COOKEVILLE, Tenn. (AP) — Republican Lamar Alexander and Democrat Gordon Ball in their first and only joint appearance of Tennessee's U.S. Senate race on Thursday attacked each other as unsuited to hold the office.
Alexander, a former governor and who is seeking a third Senate term, directly went on the offensive at the start of the one-hour forum hosted by the Farm Bureau at Tennessee Tech University, returning often to his familiar criticism of Ball as being "one more vote for the Obama agenda."
Ball, a Knoxville attorney, insisted he's a centrist Democrat and pledged that if elected he wouldn't vote for Senate Democratic leader Harry Reid of Nevada for another term in charge.
"My party has left me and gone to the left," Ball said. "And that's why I'm running, because I'm tired of being stuck in the middle."
Alexander said it was a hollow promise for Ball to vote against Reid because Democrats would still hold sway in the Senate. The GOP would need to pick up six seats to gain control of the Senate.
"He's trying to fool you about what he'd do," Alexander said at the early morning event on the outskirts of Cookeville. "If you want change, you have to have a new Republican majority."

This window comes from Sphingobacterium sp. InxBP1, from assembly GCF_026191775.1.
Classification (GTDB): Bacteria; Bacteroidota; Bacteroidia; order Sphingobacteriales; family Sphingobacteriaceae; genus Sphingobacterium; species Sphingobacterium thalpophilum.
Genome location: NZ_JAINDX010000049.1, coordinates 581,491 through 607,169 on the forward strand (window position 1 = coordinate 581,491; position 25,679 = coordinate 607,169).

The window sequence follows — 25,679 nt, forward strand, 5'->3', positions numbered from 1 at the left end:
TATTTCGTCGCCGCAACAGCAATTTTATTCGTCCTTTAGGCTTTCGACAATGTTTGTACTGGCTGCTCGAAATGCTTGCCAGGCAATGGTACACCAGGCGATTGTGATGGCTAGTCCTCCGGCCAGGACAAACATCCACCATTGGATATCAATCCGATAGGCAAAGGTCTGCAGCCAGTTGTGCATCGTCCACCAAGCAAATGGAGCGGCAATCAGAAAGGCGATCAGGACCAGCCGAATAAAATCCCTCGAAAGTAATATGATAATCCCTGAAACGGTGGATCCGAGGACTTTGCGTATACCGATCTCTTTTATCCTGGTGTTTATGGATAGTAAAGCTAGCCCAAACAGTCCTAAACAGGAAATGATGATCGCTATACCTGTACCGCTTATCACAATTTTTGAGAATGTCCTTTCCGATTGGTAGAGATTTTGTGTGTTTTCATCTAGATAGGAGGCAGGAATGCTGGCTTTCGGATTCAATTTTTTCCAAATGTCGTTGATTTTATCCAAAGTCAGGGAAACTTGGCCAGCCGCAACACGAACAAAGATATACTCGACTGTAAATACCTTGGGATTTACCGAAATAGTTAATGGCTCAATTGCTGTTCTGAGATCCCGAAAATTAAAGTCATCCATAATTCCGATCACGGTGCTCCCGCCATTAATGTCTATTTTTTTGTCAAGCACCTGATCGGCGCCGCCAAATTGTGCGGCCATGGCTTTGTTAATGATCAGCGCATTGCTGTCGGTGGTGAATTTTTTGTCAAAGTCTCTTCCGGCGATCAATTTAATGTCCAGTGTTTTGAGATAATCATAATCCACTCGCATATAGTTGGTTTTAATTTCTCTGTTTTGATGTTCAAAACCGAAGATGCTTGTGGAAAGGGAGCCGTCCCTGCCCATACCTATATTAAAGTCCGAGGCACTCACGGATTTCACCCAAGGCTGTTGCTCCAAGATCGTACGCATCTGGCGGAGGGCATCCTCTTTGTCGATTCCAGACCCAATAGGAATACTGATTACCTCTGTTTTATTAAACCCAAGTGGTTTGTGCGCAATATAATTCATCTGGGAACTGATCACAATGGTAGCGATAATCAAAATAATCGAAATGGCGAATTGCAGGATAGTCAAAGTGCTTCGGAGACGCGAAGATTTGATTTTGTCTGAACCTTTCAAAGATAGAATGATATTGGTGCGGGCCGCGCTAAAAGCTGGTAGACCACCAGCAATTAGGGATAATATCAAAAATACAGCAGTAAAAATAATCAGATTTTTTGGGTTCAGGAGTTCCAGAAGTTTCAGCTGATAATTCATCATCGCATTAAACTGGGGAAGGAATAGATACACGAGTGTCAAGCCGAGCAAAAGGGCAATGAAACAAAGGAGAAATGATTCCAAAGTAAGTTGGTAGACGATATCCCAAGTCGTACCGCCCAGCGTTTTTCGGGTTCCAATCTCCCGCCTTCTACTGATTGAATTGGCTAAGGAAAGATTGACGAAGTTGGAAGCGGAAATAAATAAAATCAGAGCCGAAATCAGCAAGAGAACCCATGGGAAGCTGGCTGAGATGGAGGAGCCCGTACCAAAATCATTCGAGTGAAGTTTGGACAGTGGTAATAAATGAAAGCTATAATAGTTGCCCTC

Ball laid the blame for partisan gridlock with incumbents like Alexander.
"If you want to change things in Washington, you've got to change the people in Washington," he said.
The candidates disagreed on Obama's health care law and minimum wage, and they accused each other of supporting "amnesty" for people in the country illegally.
Alexander stressed that the Senate bill on immigration he voted for was also supported by the Farm Bureau.
"A dairy farmer, a tobacco farmer and a tomato farmer knows you've got to be able — without going through a big bureaucratic mess — to hire workers who can come in for a period to time, go from farm to farm, be legally here, and go home," Alexander said.
Alexander said the bill he voted for would fine people for violating immigration laws, while Ball would not impose any penalties.
"He keeps talking about amnesty — he's the one who's for amnesty," he said.
Ball said he supports increasing the minimum wage because "a person who works should not live in poverty." Meanwhile, Alexander opposes abolishing a minimum wage altogether, he said.
Alexander also criticized environmental regulators and labor policies for farms.
"We should spend all of our time getting rid of regulations, like the regulation of child labor on farms, like the proposed regulation to have (the Occupational Safety and Health Administration) inspect small farms," he said.
On health care, Alexander said the biggest contrast between the two candidates is that he wants to do away with the Affordable Care Act, while Ball wants to work to fix it.
"I believe that everybody in this country deserves health care," Ball said. "I believe it's a right. Mr. Alexander believes it's a privilege."
Early voting began Wednesday and runs through Oct. 30.